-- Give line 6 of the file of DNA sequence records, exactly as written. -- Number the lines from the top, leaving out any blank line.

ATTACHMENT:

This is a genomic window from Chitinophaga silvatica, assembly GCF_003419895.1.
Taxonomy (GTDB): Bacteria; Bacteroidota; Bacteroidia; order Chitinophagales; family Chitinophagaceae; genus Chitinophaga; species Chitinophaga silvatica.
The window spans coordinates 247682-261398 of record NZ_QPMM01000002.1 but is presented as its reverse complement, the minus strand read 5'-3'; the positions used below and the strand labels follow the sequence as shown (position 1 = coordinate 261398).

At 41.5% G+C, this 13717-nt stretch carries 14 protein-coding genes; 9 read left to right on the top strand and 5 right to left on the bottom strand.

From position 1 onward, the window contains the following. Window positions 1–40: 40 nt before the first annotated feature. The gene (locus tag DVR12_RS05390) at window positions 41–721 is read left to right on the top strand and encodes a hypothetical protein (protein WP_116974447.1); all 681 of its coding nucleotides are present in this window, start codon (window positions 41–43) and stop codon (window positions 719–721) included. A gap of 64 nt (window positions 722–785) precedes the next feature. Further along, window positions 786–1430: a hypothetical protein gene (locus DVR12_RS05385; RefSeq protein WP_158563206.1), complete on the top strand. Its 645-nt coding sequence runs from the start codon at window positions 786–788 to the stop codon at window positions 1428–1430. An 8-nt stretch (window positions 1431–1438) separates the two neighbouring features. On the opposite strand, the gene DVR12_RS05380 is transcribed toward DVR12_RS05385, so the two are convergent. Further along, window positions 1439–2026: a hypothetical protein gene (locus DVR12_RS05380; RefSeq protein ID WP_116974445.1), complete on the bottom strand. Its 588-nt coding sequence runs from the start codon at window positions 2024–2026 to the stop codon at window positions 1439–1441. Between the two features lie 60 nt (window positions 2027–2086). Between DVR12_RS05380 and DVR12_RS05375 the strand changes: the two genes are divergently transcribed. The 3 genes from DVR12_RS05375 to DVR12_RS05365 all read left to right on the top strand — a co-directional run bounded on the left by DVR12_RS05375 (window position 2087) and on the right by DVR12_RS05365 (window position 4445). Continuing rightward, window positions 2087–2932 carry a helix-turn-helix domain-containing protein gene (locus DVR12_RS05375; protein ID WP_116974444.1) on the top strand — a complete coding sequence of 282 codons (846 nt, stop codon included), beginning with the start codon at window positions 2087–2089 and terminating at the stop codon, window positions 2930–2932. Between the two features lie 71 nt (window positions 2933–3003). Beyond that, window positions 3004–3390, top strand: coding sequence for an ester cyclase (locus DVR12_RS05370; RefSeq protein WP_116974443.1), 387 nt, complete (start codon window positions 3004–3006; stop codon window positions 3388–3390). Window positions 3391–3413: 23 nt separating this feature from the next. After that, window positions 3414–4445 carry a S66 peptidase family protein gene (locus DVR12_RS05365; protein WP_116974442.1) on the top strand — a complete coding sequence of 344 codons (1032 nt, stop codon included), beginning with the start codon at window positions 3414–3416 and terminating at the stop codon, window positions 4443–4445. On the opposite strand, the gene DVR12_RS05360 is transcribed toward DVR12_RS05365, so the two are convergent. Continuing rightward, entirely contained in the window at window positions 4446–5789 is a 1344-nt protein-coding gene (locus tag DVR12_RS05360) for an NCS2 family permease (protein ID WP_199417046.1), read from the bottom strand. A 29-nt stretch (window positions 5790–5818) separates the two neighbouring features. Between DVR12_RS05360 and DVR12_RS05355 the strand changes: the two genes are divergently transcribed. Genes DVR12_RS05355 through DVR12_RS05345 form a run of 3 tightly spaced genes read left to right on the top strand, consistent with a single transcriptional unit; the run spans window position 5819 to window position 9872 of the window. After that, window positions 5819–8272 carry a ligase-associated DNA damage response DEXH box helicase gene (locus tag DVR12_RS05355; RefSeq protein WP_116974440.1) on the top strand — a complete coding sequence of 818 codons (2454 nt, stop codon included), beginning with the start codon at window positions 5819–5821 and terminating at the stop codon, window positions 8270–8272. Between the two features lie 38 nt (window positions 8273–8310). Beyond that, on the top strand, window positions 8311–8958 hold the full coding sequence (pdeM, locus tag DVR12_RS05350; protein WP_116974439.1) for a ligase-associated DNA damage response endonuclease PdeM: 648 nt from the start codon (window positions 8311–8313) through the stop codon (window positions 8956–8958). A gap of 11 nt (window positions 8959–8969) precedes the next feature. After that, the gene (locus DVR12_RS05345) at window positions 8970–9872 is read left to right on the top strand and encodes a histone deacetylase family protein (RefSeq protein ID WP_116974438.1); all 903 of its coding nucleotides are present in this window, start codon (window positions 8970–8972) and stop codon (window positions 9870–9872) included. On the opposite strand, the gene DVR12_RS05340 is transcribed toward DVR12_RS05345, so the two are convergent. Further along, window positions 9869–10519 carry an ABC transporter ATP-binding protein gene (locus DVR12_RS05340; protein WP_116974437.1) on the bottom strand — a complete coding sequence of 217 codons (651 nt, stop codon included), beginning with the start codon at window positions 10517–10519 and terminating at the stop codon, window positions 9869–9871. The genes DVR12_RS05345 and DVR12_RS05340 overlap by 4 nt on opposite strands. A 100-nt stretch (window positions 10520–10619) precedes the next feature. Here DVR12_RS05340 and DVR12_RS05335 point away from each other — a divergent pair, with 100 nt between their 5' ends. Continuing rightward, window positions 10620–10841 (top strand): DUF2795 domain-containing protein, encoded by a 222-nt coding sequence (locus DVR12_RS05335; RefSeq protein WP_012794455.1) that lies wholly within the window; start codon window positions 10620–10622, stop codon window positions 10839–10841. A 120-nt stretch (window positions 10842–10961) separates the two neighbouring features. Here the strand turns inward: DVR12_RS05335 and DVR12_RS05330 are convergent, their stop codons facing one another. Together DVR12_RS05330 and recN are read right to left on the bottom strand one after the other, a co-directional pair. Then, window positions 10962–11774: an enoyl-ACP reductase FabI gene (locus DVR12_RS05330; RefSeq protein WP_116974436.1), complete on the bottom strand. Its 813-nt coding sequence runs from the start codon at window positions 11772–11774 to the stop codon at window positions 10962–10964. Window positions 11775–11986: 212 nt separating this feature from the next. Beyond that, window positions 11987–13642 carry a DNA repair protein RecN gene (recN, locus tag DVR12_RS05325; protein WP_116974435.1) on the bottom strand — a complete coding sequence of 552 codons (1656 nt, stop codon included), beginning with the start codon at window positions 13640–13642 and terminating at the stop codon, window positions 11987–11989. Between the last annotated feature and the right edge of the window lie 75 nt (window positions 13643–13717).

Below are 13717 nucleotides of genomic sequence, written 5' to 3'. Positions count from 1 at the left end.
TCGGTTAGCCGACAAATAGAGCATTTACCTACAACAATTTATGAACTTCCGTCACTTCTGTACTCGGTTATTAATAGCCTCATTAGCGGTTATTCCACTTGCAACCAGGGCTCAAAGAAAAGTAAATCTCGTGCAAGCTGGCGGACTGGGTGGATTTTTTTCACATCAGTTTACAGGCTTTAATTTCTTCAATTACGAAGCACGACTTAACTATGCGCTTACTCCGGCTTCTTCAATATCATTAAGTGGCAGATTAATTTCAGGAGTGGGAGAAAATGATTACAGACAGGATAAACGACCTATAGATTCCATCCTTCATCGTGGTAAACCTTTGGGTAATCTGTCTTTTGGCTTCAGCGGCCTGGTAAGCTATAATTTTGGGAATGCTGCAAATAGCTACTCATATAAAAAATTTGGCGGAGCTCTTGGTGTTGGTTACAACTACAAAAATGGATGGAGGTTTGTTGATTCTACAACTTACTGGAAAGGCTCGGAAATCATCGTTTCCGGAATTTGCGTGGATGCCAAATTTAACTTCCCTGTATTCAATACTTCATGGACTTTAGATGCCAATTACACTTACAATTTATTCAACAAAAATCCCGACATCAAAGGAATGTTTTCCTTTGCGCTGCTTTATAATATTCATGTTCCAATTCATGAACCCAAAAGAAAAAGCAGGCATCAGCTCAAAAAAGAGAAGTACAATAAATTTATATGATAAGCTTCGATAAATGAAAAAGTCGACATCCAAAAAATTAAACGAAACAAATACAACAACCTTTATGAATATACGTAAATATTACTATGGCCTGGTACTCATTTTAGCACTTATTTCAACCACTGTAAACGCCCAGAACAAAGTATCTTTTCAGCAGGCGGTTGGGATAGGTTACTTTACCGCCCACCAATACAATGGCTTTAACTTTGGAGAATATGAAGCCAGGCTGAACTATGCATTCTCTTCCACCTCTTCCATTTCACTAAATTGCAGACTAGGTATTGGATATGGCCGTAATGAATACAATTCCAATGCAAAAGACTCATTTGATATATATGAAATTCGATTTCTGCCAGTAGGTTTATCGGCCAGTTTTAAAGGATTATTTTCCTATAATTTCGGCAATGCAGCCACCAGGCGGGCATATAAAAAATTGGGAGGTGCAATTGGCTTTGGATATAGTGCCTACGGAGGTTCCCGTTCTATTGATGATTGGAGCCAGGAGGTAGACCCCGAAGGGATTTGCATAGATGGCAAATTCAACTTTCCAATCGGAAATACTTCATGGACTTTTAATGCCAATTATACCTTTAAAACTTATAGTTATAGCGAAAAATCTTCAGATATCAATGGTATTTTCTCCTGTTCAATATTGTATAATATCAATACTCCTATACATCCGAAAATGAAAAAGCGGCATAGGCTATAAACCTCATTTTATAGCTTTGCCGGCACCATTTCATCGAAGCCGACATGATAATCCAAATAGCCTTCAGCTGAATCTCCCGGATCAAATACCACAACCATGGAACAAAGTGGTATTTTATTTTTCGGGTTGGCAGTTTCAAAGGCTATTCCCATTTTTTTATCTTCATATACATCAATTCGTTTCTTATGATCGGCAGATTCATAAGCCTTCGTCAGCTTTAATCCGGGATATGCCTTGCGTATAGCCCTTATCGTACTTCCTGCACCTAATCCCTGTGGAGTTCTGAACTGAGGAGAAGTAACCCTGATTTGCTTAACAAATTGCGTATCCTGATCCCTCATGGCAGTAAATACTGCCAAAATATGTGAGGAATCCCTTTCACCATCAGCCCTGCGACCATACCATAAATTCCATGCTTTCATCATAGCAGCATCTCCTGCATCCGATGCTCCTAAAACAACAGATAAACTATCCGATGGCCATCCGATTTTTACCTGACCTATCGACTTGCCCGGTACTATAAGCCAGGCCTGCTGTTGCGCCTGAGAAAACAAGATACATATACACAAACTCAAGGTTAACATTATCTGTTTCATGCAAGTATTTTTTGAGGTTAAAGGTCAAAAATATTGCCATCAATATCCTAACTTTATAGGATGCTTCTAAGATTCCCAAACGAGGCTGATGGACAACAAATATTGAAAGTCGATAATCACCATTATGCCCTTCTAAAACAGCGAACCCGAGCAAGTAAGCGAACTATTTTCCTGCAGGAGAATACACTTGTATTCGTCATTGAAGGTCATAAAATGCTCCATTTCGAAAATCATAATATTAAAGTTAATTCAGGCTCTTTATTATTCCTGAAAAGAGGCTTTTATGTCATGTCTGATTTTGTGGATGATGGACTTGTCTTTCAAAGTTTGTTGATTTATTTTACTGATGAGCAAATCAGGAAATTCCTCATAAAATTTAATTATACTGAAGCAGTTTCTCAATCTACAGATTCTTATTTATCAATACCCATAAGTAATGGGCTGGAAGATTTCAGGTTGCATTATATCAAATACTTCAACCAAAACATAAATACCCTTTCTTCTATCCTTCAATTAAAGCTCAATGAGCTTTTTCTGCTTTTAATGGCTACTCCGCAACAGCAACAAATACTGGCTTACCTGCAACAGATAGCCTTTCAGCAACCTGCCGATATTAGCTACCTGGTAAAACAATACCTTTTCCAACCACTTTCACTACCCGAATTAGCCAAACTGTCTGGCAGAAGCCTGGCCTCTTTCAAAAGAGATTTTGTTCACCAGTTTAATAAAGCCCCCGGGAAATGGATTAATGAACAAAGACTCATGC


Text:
Below are 13717 nucleotides of genomic sequence, written 5' to 3'. Positions count from 1 at the left end.